When I was little, I used to get awed by how lucky I was to be born a Jew. I would always hear people commenting how small a percentage Jews are in the world. It made me think, "Wow, what are the odds of being born Jewish? How did I get so lucky?"
It wasn't always clear to me why I felt this was "lucky." I was used to being Jewish. I was used to believing Judaism was the correct religion and that the Torah was true. I was proud of these things. I felt almost superior, knowing that I was part of this chosen nation. I used to wonder how I would feel if I'd been born to a different religion. Would I also think that I was practicing something correct and true? Was I being a snob to feel lucky that I was Jewish, that I wasn't something else?
As I got older and more mature, more attuned to the sophistications, complications, and subtleties of life and religion, I recognized things that I legitimately did feel grateful and lucky for - things that did not only pertain to Judaism.
The most important thing I came to realize was that I had the privelege of a God to turn to. There are so many people out there who are not religious, not of any religion at all, who deny the existence of God entirely. And I wonder, who do these people turn to when there is no one else? Where do these people find true solace? Perhaps they have trained themselves to not need the consolation that faith, that prayer brings. Maybe that works for them. I'm not judging, I'm only curious.
Regardless, I am infinitely grateful to having been born a religious person, a person acutely aware of the presence of God in this world and the fact that He is always there to turn to when there is no one else. God is constant. There is no such concept as God being too busy to listen, or not wanting to hear what you have to say.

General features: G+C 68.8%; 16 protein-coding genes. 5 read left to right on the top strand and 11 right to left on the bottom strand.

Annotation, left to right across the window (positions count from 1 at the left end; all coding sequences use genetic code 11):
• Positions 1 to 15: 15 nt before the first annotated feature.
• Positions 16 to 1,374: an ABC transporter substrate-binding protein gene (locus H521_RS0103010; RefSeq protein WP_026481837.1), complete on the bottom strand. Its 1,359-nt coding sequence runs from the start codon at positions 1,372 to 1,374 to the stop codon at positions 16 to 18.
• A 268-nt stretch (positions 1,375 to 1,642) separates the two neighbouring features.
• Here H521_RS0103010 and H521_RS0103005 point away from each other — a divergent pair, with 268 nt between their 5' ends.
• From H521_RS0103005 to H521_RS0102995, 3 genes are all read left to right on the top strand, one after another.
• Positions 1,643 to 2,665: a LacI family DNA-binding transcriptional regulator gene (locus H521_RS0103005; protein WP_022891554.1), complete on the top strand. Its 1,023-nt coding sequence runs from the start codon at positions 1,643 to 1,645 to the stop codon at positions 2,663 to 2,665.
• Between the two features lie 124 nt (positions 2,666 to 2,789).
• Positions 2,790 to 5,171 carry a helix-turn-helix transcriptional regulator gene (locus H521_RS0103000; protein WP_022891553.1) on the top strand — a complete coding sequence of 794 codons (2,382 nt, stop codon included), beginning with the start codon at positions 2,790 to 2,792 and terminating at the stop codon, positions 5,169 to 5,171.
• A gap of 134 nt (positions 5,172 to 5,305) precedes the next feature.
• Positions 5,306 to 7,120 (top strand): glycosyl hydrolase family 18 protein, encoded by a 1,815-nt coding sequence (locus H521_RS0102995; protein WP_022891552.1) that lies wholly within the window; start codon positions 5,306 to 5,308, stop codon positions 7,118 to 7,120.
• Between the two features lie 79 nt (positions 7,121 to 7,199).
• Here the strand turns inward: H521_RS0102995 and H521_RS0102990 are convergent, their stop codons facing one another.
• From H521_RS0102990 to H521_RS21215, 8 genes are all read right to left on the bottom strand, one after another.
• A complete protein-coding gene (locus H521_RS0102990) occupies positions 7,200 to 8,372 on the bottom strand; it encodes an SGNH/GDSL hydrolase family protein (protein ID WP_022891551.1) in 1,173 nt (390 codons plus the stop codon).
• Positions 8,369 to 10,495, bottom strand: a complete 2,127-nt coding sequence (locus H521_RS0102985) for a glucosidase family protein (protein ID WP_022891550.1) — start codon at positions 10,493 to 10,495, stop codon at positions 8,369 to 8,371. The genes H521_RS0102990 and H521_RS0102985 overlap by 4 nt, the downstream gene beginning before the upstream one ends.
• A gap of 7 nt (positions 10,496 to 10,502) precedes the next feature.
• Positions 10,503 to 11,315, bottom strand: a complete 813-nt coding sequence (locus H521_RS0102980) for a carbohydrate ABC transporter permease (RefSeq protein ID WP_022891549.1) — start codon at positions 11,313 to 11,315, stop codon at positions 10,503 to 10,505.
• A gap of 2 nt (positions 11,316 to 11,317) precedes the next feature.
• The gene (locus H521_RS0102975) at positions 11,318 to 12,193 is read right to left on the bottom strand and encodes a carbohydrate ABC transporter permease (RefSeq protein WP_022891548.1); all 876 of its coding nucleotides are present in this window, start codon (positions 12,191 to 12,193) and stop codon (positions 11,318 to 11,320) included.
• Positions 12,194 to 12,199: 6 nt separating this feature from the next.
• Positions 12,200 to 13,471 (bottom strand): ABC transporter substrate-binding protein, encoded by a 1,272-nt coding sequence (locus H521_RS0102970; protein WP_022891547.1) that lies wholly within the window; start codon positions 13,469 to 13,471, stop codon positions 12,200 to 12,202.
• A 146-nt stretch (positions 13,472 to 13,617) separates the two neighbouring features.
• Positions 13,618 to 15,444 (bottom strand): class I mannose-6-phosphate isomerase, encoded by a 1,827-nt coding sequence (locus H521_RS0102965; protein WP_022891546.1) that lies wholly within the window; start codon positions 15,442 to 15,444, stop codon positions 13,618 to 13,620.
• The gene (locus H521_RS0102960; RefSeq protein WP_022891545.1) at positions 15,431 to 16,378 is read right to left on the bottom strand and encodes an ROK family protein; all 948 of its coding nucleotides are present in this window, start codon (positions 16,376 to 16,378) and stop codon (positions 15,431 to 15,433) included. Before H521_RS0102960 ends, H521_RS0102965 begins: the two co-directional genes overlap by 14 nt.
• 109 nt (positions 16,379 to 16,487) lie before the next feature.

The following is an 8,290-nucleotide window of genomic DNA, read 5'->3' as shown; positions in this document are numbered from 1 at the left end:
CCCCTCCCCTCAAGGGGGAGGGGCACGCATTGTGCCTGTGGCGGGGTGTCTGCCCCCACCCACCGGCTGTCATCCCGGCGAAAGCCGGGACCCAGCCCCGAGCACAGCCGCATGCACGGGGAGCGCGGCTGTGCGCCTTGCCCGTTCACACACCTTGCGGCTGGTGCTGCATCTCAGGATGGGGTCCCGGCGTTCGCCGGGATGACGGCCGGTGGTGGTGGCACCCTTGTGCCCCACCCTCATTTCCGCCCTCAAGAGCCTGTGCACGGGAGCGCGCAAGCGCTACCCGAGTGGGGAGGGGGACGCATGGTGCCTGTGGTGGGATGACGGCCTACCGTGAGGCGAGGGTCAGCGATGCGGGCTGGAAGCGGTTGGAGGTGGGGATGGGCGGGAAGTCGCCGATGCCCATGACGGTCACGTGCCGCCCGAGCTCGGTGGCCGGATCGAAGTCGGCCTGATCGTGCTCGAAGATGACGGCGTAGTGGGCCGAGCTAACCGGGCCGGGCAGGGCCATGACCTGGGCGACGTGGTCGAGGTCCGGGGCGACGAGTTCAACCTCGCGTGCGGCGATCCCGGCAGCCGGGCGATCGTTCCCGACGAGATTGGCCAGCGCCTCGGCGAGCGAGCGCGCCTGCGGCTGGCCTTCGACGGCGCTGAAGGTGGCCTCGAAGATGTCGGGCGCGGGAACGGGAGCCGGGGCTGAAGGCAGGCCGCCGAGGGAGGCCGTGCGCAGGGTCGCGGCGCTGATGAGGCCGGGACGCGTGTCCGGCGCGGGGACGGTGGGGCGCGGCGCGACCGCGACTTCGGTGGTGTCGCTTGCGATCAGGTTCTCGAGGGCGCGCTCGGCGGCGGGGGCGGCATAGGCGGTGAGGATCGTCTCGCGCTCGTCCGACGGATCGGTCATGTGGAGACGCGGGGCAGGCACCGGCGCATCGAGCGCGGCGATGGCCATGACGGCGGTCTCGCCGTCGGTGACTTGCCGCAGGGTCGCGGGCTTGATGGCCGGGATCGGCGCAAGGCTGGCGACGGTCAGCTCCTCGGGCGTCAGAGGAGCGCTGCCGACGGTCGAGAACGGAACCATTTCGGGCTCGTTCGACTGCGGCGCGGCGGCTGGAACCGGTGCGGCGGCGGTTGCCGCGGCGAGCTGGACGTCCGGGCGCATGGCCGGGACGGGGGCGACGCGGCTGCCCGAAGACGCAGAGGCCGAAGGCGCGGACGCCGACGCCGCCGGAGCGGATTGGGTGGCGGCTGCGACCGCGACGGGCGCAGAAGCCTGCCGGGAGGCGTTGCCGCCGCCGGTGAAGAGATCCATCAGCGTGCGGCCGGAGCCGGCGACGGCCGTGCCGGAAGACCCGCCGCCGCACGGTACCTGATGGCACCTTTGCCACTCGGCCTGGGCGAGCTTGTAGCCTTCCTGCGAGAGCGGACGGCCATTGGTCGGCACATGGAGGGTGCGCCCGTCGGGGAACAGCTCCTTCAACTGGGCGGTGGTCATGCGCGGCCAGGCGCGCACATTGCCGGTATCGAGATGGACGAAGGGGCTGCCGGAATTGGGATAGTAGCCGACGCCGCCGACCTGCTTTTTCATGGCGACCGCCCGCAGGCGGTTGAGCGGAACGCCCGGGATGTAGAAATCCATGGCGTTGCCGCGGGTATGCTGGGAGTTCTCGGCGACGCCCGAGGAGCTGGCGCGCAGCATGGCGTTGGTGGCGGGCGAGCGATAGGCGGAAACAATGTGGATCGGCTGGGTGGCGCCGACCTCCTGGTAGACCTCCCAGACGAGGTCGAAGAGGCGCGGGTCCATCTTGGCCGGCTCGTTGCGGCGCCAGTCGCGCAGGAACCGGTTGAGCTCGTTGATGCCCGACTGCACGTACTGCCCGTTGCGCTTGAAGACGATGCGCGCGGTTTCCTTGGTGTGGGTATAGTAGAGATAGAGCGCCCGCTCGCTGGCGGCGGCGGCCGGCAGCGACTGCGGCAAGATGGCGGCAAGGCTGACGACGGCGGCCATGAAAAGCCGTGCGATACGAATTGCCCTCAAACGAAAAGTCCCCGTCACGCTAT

I think belief is one of the most precious gifts a person can have, especially in such a high-pressured, fast-paced world where you really do find yourself alone perhaps more than you should. So many who struggle, who go through difficulties, who feel despondant and perhaps also lonely - so many of them are able to find hope in turning to God.
There was a point in high school where I was going through a bit of a rough time. One night a friend said to me, "Daven Ma'ariv and ask Hashem for peace of mind." The fact that I even had that option - the option to turn to God - is incredible. That, alone, is something to be thankful for. I am thankful to be the kind of person who is completely trusting in God, who is perfectly able to turn to Him in times of need and actually feel comforted afterward.
Lucky is a weird word because it's not luck that gives us the gift of prayer, it is God. But that feeling still remains - that feeling of being so fortunate to having been born the person I am. I am
fortunate to have Hashem to turn to, to confide in, to find solace in. And I am proud to be a Jew.